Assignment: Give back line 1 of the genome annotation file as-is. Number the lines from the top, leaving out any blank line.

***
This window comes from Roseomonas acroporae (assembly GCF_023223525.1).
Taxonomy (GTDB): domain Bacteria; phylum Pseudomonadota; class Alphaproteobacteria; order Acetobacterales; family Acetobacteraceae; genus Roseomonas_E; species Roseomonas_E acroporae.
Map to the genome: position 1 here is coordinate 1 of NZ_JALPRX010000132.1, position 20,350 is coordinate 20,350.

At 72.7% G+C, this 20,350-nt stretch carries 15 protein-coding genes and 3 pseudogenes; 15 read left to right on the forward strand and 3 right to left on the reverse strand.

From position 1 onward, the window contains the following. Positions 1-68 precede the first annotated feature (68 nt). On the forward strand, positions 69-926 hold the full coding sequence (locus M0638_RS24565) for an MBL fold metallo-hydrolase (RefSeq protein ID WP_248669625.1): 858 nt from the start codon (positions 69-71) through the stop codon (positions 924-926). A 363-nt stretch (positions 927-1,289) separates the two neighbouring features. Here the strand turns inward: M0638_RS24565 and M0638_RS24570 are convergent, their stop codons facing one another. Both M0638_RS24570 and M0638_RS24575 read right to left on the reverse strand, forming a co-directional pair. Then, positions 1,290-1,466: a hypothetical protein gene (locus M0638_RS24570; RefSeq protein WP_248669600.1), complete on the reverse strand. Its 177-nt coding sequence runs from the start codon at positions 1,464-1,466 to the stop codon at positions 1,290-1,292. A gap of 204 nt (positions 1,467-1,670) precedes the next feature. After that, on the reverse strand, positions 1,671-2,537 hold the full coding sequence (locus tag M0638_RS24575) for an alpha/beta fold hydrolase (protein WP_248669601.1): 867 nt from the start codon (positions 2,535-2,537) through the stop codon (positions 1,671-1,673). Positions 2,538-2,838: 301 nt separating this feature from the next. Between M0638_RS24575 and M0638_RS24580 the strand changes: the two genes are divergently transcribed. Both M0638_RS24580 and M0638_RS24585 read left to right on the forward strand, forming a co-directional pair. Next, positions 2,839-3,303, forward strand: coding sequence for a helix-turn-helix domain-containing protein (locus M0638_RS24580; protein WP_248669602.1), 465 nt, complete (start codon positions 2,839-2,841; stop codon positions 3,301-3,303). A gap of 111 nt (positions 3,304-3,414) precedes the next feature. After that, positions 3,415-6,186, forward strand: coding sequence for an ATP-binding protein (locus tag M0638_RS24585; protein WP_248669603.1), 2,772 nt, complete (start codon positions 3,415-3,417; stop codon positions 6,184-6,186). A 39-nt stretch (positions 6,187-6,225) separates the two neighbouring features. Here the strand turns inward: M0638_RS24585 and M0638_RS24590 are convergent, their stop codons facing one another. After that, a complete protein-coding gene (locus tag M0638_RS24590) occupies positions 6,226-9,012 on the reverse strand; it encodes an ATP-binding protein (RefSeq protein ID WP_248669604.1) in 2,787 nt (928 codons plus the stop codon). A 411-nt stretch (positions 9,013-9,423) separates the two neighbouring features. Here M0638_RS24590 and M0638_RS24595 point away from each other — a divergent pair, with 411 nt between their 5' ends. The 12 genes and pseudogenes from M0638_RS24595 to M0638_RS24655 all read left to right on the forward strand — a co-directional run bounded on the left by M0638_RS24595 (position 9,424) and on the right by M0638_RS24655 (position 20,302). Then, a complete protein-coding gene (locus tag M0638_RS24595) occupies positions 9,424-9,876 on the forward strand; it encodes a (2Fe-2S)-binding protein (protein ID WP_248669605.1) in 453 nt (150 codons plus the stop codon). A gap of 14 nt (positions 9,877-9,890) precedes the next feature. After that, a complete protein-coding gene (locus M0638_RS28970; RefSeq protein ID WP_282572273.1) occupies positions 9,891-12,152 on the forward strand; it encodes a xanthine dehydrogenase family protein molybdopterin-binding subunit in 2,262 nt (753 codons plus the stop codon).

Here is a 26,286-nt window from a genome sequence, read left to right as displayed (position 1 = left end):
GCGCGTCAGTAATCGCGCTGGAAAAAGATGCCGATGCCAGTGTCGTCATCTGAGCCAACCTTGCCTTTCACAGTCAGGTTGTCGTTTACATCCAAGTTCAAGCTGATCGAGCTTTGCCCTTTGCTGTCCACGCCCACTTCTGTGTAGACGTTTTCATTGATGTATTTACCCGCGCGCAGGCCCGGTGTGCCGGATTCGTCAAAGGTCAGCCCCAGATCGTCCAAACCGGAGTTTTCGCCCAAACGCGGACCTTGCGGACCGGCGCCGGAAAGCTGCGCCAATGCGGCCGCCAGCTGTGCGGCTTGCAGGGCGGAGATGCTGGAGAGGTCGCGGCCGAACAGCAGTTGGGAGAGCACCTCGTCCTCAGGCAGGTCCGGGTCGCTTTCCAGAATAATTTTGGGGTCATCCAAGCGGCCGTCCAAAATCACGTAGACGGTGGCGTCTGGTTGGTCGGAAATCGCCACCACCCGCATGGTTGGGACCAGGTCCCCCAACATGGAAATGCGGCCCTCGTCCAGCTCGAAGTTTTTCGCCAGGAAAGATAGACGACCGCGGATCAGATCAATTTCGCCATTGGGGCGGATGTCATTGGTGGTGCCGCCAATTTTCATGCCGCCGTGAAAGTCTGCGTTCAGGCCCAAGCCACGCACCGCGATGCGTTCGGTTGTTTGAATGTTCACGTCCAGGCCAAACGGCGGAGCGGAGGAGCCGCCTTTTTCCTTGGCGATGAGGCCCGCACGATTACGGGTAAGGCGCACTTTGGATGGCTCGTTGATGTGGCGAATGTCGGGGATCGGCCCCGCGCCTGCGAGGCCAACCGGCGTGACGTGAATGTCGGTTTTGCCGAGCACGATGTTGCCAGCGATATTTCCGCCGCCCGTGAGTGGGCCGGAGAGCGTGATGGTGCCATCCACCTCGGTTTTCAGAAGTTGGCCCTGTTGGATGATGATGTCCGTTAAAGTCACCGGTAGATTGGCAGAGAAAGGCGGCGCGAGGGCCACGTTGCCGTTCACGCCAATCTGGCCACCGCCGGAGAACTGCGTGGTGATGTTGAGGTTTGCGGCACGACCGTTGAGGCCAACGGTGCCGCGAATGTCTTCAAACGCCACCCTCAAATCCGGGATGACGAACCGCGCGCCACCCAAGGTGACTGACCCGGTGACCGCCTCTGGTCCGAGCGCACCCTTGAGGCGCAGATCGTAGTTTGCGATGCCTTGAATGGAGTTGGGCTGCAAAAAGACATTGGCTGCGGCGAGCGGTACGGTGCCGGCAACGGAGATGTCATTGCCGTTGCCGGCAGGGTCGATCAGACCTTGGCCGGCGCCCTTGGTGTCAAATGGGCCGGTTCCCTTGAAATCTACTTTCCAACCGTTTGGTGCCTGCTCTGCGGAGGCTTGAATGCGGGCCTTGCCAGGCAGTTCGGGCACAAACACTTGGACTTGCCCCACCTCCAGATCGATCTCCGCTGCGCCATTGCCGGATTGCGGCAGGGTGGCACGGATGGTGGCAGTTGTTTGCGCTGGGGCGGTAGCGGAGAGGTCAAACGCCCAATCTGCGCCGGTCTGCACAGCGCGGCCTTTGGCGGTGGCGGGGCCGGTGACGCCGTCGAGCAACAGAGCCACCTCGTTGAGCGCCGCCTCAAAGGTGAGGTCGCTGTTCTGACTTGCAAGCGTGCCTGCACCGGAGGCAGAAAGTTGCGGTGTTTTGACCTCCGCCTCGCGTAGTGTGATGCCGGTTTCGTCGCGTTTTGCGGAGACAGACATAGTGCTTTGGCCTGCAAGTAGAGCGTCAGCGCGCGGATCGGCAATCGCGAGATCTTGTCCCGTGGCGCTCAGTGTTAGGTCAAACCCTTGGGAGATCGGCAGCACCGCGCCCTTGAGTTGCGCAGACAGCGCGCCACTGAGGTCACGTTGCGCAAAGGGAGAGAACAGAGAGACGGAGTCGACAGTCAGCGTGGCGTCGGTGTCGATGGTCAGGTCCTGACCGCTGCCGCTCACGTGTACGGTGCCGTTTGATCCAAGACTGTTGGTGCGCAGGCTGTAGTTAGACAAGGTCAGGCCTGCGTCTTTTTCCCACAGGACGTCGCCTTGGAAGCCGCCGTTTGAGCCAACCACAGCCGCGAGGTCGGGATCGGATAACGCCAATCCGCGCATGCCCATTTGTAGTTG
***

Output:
This window comes from Roseomonas acroporae (assembly GCF_023223525.1).